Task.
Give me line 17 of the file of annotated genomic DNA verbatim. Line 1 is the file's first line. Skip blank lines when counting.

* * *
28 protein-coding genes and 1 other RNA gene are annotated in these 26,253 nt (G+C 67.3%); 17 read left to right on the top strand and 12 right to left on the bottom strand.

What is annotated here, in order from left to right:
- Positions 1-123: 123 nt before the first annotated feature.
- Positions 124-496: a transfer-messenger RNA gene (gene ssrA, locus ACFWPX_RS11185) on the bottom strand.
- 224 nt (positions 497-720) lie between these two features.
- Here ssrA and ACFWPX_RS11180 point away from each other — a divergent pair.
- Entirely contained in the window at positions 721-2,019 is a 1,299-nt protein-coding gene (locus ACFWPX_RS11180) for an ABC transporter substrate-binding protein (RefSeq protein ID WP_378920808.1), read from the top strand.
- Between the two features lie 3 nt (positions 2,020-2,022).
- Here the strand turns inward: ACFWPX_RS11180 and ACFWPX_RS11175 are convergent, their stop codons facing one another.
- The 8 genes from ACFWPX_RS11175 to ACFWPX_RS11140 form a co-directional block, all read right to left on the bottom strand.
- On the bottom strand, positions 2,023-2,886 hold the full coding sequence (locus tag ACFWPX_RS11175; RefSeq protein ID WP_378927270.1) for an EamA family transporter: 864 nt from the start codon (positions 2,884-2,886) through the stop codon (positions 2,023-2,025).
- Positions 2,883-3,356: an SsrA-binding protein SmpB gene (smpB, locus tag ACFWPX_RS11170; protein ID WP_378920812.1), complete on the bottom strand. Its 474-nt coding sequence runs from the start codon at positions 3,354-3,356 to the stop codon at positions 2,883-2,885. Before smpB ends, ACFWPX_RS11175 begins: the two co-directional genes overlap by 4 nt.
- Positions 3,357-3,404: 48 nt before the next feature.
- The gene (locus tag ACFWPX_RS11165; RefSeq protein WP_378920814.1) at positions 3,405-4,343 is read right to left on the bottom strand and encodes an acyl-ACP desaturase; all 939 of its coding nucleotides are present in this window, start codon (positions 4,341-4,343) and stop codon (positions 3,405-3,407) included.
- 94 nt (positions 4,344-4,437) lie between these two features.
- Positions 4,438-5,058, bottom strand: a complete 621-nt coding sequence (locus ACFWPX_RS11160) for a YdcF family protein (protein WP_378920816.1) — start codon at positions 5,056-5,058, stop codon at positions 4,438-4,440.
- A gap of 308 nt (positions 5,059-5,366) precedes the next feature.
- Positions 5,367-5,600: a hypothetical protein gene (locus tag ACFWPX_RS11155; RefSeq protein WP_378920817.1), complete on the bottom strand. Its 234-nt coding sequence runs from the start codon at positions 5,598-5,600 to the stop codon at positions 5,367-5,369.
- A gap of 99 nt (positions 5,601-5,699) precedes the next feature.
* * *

- A gap of 308 nt (positions 5,059-5,366) precedes the next feature.